On Friday 14 June, an asteroid the size of a football pitch made one of the
closest ever recorded approaches to Earth. Astronomers working on the LINEAR
search programme, near Socorro, New Mexico first detected the giant rock on
17 June, a few days after its close approach.

The Near Earth Object, known to astronomers as ‘2002MN’, was travelling at
over 10 km/s (23,000 miles per hour) when it passed Earth at a distance of
around 120,000 km (75,000 miles), bringing it well inside the Moon’s orbit.
The last time a known asteroid passed this close was back in December 1994.

Asteroids are typically too small and distant to measure their size directly
from Earth, so scientists use the amount of light they reflect, along with a
basic understanding of the materials they are made of, to estimate their
size. With a diameter between 50-120 metres, 2002 MN is a lightweight among
asteroids and incapable of causing damage on a global scale, such as the
object associated with the extinction of the dinosaurs.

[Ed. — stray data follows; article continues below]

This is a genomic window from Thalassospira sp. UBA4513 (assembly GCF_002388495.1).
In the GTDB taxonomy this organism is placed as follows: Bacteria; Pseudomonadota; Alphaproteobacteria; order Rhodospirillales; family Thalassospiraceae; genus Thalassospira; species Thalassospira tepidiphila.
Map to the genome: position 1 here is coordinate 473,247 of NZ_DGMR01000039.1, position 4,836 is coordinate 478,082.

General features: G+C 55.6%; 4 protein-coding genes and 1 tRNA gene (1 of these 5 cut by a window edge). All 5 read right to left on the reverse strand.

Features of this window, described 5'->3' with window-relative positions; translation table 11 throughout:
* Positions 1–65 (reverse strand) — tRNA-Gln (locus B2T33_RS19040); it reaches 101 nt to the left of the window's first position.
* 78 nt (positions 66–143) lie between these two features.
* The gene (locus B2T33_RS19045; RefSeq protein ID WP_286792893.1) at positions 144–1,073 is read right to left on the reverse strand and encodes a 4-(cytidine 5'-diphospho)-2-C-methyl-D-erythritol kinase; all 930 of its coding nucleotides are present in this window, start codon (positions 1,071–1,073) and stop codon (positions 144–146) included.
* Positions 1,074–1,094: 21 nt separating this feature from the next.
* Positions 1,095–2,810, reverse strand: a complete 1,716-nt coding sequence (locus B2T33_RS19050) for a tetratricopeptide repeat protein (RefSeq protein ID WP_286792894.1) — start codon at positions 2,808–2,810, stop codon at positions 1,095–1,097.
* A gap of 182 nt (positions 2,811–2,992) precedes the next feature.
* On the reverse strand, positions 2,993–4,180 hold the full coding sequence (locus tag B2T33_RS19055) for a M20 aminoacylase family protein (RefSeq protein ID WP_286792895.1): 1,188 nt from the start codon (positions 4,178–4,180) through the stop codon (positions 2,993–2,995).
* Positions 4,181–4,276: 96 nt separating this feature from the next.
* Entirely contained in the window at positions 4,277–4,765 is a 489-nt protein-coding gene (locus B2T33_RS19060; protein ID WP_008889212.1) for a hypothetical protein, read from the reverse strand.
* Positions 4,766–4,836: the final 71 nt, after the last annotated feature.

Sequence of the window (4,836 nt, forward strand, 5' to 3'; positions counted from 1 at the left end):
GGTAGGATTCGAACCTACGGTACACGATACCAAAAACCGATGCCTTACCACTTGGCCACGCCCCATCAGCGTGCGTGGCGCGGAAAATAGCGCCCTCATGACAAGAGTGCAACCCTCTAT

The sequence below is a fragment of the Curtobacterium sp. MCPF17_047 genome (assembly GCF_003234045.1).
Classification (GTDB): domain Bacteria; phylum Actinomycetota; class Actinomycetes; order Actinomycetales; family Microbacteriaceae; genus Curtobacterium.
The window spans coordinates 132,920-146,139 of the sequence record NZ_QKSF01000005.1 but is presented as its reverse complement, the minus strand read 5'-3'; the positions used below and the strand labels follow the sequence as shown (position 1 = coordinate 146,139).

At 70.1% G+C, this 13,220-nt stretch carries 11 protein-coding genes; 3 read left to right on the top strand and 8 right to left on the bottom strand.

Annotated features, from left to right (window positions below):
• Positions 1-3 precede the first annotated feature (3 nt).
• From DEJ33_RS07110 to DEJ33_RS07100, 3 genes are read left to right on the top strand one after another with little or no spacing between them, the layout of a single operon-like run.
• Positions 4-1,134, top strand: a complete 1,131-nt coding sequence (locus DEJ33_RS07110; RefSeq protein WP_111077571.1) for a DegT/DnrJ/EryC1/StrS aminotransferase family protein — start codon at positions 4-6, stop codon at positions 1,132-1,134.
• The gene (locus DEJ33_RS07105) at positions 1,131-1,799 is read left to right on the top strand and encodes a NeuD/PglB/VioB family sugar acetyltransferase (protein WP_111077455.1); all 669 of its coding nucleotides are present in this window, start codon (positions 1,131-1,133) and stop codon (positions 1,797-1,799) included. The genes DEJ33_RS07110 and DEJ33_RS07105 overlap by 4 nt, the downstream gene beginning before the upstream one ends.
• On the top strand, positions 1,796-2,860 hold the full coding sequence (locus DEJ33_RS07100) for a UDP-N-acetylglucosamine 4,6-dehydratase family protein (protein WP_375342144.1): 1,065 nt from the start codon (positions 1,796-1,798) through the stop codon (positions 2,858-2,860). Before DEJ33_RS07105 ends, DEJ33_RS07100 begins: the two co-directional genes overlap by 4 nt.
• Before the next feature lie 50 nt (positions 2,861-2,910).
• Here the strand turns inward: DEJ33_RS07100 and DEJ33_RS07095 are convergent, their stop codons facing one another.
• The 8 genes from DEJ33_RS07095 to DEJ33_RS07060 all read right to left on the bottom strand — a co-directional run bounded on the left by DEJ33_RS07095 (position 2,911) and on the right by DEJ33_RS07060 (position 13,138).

However, if it had hit the Earth, 2002MN may have caused local devastation
similar to that which occurred in Tunguska, Siberia in 1908, when 2000
square kilometres of forest were flattened. Whilst the vast majority of NEOs
discovered do not come this close, such near misses do highlight the
importance of detecting these objects. This reminder comes in a week when
the UK telescopes on La Palma are being tested to search for NEOs.

Brief Description of Object

  • Object Designation: 2002MN
  • Date of First Observation: 17/06/02
  • Number of Observations: 14
  • Search Team: LINEAR (Lincoln Near Earth Asteroid Research)
  • Date of Closest Approach: 14/06/02
  • Closest Approach Distance: 0.000797 AUÊ or 119,229 km (0.3 Lunar Distances)
  • Asteroids Velocity Relative to Earth at Closest Approach: 10.58 km/s (23,667 miles per hour)
  • Estimated Diameter of Asteroid: 50-120 metres
  • Orbital Period: 894.9 days